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Genetic Traceability of the Bitter Almond Essential Oil Supply Chain

Contact Author Nelly Dubrulle, Benjamin Marteaux and Nicole Giraud, DNA Gensee and Claire Delbecque and Pierre-Philippe Garry
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Almond trees in M’Gouna, Morocco; all photos courtesy of Elise Leclerc, Julie Paumier and Claire Delbecque of Bontoux SAS.

Bitter almonds and apricot almonds used in the production of the two corresponding bitter almond essential oils can be authenticated via DNA analyses to ensure purity and traceability at every step of the supply chain process.

Essential F&F Ingredients

Mainly composed of natural benzaldehyde (97-99.5%), these essential oils are far more expensive than synthetic benzaldehyde due to low yields in a multi-step process of production.1,2 Therefore, these essential oils have always suffered from adulteration, which can now be better controlled thanks to chemical analyses described in different studies, enabling differentiation of synthetic benzaldehydes from natural and genuine ones.3,4

Botanical Authentication Processes

Botanical authentication and traceability from raw materials to products are becoming essential for consumers and the cosmetics, flavor and fragrance, and nutraceutical industries.

Today, quality controls of these raw materials and products are made by morphological, or chemical analyses.5 When using botanical identifications based on morphological aspects, it is easy to confuse a species with another one. Moreover, contamination of plants can be missed. However, it is mandatory to perform these tests to release a new product on the market.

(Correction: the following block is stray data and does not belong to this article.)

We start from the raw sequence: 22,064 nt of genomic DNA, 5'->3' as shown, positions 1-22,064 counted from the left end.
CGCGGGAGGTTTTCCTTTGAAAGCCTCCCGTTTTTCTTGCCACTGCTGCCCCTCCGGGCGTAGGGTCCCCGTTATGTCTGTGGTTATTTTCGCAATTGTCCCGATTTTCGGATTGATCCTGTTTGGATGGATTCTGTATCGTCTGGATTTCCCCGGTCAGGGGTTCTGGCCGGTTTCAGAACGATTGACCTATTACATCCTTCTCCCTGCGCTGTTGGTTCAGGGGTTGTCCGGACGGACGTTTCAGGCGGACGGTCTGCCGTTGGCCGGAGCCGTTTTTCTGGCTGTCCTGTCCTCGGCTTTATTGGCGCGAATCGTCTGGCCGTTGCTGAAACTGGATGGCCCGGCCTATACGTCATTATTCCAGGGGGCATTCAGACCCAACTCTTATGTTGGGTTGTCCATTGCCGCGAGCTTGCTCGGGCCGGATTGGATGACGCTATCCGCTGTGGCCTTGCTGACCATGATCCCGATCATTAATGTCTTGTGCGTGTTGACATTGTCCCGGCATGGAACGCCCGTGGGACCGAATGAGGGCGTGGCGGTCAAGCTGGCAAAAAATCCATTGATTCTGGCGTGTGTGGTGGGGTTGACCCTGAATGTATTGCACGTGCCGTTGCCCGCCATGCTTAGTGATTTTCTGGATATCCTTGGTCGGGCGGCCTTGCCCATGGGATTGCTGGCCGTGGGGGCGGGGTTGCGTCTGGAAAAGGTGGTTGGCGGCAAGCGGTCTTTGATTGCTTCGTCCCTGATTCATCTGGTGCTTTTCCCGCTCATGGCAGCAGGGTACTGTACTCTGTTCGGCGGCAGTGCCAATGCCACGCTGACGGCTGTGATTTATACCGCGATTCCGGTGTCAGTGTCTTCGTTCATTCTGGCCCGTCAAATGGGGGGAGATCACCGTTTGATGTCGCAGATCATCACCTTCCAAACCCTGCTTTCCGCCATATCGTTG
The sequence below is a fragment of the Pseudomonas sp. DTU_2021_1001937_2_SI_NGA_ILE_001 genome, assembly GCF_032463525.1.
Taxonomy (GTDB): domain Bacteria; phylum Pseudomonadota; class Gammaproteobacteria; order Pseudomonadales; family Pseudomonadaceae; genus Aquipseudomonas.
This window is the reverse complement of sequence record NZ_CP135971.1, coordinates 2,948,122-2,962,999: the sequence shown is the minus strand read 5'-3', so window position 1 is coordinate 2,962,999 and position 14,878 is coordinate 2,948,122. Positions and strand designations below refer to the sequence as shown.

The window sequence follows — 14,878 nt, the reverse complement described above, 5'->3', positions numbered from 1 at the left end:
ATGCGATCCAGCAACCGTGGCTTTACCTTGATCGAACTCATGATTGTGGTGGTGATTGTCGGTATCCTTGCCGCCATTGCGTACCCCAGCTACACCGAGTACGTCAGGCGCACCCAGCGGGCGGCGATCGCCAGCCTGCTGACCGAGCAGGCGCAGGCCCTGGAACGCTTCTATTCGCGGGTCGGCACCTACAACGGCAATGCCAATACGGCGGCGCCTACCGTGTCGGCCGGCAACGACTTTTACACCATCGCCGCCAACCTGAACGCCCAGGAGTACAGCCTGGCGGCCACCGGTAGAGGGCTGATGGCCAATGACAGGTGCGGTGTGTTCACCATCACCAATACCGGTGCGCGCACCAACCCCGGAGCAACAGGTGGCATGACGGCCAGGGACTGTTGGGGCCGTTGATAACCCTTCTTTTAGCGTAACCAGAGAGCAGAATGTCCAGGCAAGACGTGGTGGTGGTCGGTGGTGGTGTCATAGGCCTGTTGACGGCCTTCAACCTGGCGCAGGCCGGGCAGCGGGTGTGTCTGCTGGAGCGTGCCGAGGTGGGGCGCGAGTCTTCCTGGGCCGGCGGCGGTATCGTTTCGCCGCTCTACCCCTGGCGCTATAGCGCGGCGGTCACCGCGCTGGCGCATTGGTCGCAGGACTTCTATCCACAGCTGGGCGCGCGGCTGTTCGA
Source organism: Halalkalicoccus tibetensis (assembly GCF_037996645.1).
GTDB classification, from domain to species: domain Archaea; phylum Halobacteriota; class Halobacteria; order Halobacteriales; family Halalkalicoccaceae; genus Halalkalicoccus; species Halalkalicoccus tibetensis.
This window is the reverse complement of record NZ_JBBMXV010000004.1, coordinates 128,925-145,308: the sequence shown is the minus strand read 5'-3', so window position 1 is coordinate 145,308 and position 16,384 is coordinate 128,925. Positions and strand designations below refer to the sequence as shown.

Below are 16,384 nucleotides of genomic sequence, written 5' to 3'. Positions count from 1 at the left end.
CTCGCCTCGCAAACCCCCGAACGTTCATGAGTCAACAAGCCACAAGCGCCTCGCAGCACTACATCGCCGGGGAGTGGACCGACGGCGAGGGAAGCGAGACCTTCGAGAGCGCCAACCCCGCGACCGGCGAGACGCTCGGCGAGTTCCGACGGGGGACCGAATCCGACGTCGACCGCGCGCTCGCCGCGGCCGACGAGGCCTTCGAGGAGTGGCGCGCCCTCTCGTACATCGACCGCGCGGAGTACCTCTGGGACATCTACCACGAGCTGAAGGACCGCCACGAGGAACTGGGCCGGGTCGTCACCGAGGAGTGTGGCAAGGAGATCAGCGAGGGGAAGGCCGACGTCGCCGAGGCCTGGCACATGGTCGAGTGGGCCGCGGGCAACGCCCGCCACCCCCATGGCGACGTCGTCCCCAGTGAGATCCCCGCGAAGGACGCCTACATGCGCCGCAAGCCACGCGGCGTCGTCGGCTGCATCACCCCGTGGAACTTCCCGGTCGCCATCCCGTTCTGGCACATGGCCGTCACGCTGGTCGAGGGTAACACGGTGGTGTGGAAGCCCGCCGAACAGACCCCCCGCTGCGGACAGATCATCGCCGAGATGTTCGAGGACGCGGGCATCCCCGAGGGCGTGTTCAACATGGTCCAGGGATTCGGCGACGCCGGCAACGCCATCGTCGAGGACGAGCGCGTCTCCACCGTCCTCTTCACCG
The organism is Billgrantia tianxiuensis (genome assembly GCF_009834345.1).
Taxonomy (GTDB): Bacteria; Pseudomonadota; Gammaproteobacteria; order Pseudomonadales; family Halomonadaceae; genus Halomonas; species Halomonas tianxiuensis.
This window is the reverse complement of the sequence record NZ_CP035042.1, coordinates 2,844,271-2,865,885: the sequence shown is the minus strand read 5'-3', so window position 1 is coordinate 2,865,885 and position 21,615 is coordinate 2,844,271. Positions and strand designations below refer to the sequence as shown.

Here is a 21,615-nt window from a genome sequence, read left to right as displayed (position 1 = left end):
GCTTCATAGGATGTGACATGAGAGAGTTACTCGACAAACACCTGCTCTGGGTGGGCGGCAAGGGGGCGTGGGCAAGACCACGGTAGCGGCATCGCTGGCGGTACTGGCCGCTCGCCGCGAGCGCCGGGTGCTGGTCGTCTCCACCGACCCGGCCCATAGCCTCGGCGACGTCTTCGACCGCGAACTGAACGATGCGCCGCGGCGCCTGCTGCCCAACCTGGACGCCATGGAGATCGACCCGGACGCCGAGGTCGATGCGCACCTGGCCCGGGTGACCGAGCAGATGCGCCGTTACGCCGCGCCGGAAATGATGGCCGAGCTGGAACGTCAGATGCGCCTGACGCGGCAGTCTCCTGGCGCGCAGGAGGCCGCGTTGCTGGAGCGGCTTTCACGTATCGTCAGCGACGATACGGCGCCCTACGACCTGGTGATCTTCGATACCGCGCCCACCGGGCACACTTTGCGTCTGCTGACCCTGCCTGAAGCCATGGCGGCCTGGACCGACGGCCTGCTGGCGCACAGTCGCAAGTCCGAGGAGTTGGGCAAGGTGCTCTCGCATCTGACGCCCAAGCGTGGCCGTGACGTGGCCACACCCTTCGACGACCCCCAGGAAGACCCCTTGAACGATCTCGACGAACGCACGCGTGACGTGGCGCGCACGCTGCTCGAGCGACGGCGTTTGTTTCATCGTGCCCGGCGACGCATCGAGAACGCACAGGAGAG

Footnotes:

  1. Benveniste B., Shaath N. A., Natural Oil of Bitter Almond, Perfumer & Flavorist, 16, 17–24 (1991).
  2. Clark G. S., An aroma profile: benzaldehyde, Perfumer & Flavorist, 20, 53–60 (1995).
  3. Remaud G., Debon A. A., Martin Y., Martin G. G., Martin G. J., Authentication of Bitter Almond Oil and Cinnamon Oil: Application of the SNIF-NMR Method to Benzaldehyde, J. Agric. Food Chem., 45, 4042–4048 (1997).
  4. Yang X., Jordan J., Vernice G. G., Che Y., Deuterium Distribution in Benzaldehyde Molecules by SNIF-NMR Analysis, “Natural Flavors and Fragrances,” Vol. 908, ed. by Frey, Carl, Rouseff, Russell, American Chemical Society, Washington D.C., 2005, pp.79–90.
  5. Harborne A. J., “Phytochemical Methods A Guide to Modern Techniques of Plant Analysis,” 3rd ed., Springer Netherlands, 1998.

For the full article, please check out the Perfumer & Flavorist+ April 2021 issue.

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